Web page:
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Bharat Biotech to start Phase 3 trials for nasal Covid shot — here’s how such vaccines work

The development of mucosal vaccines for Covid has been spurred on by the success of the oral polio vaccine, which induces 'mucosal immunity' in the gut.

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Bengaluru: Hyderabad-based Bharat Biotech is set to launch Phase 3 clinical trials of its nasal Covid vaccine after receiving regulatory approval from the Drugs Controller General of India (DCGI). The vaccine, intended to induce mucosal immunity, will be administered as a booster dose.

Because the mucous membranes are the first line of defence against pathogens, an immune response can be produced at the site of entry for the virus, should the trials succeed, preventing it from infecting the body further.

The development of mucosal vaccines for Covid has been spurred on by the success of the oral polio vaccine (OPV), which induces mucosal immunity in the gut that helps eliminate the polio virus, which spreads through contaminated food and water.

What is mucosal immunity?

Mucosa are the wet tissues that line the nose, airways, mouth, and digestive tract, triggering the first immune response from this region.

The immune response cells here, leukocytes or white blood cells called granulocytes, regulate the inflammatory response by the immune system. This is the system that kicks into action during allergic reactions, including asthma. Mucosal cells are constantly exposed to pathogens because they are exposed to the outside, and are the point of interaction between the physical body and the outside environment.

Because mucosal cells are so important to the body’s defences, they contain the majority of immune cells. The mucosal immune system is the largest component of our bodies’ immune systems. The body’s defensive cells, T cells and B cells (which produce antibodies) reside in the mucosal lining in the respiratory, gastrointestinal, and urogenital tracts.

The human immune response is of two types, innate and adaptive. The former is generic to pathogen and kicks into action at any point an antigen or foreign particle is detected. Data from this immune response is used to tailor a more specific one, which gets induced a few days later when a pathogen is new — the adaptive response. The innate immune response produces IgA antibodies, while the adaptive produces IgG antibodies.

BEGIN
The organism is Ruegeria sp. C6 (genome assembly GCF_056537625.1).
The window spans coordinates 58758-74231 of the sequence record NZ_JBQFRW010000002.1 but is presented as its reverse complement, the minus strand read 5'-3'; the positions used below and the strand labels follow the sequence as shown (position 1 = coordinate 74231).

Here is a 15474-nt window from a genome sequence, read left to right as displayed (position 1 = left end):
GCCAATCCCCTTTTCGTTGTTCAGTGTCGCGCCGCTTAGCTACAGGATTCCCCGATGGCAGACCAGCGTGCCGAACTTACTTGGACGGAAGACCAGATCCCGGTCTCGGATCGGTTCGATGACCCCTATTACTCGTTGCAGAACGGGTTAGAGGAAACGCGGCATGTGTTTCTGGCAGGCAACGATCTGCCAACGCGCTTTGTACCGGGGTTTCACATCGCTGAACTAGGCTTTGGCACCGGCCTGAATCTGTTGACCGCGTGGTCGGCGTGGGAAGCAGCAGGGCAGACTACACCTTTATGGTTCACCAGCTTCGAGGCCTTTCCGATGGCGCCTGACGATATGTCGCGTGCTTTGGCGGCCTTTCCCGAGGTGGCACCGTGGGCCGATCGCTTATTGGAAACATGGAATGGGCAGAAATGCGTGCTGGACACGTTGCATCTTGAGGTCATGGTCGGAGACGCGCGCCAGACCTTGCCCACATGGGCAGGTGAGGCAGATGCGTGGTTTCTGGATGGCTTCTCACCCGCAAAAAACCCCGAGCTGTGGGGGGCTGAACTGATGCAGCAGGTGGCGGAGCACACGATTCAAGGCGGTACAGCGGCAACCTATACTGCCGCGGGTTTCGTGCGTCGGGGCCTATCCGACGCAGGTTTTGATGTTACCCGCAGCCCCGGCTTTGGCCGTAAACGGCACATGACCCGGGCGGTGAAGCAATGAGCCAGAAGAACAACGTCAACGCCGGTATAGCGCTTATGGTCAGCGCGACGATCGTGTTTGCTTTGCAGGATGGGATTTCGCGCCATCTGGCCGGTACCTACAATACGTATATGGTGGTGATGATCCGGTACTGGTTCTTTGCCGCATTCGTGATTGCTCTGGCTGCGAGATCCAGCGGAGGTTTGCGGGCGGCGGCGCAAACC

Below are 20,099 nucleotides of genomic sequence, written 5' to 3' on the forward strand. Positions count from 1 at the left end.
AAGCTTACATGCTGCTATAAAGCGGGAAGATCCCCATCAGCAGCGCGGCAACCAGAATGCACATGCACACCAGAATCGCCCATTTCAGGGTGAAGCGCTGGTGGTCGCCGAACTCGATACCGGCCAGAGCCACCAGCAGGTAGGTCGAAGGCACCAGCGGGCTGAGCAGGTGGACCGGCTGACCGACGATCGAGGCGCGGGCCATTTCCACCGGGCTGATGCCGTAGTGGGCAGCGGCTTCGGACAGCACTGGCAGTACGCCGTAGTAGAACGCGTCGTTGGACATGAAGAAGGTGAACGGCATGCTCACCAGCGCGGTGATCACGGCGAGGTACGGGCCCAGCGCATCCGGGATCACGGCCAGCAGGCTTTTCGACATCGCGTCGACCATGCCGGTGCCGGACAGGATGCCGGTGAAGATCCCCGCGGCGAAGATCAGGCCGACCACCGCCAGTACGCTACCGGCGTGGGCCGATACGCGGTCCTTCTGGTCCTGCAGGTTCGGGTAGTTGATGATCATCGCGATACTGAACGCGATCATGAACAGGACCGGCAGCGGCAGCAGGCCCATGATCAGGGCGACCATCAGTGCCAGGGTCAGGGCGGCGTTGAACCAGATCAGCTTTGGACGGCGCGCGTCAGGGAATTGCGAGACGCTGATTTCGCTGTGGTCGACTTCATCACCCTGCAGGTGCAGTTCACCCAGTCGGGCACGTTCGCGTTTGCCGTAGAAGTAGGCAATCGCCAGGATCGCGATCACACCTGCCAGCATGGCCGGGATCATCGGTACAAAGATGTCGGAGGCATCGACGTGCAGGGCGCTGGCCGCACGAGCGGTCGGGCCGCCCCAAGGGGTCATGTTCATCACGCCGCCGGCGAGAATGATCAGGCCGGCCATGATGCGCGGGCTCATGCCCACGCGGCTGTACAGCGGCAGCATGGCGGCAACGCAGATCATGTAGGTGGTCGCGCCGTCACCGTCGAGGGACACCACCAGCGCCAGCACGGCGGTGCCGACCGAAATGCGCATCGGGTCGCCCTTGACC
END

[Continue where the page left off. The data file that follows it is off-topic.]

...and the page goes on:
Because IgG are more specialised and targeted, they are able to neutralise any pathogen quickly and more effectively, without much damage to the body. Traditional vaccines aim to enhance the efficiency of these antibodies. As booster shots, mucosal vaccines elicit a systematic immune response faster.

But mucosal vaccines additionally also attempt to make the IgA antibodies more efficient so that the virus can be stopped and neutralised at its point of entry itself. IgA antibodies are produced in a higher quantity than other antibody types combined, and could thus be utilised for better defence.

These IgA antibodies dominate the nasopharyngeal pathways where the SARS-CoV-2 virus enters the body, all the way up to the tip of the lungs where the oxygen enters the bloodstream — the alveoli — after which the IgG antibodies start to dominate.

Unlike response from a traditional vaccine, which prevents severe disease but not infection or transmission, mucosal vaccines can be effective at potentially preventing both infection and lowering transmission.


Also read: What causes long Covid? US study finds 4 factors, including viral load & Type-2 diabetes


Advantages of mucosal vaccines

Mucosal vaccines are nasal or intranasal, and are not injection-based. They are provided through the nose.

Muscle-based injection vaccines enter the bloodstream directly, while mucosal vaccines are able to immediately elicit a response in the mucous membrane, at the first point of contact. When the body comes in contact with the virus, this helps in reducing the time available to the virus to multiply in the body.

Since the SARS-CoV-2 virus enters the body through the upper respiratory tract first, the immune system first interacts with the virus at the respiratory mucosal surfaces.

The IgG antibodies produce an inflammatory response, which can be avoided through an IgA-dominant response.

Traditional vaccines focus on antibody-producing B cells and also the T-cell response, which produce cytotoxic T cells that kill infected cells and prevent further multiplication.

Intramuscular vaccines do not focus on improving neutralising mucosal response, which could prevent the virus from latching on to cells.

It is thought that without a robust mucosal response, injected vaccines are less likely to produce sterilising immunity, where, upon coming in contact with the virus, the body eliminates it entirely before it can infect cells.

Mucosal vaccines are also easier to produce and store.

(Edited by Neha Mahajan)


Also read: Covid will return ‘like the flu’ after Omicron, but won’t be a pandemic: US researcher in Lancet


 

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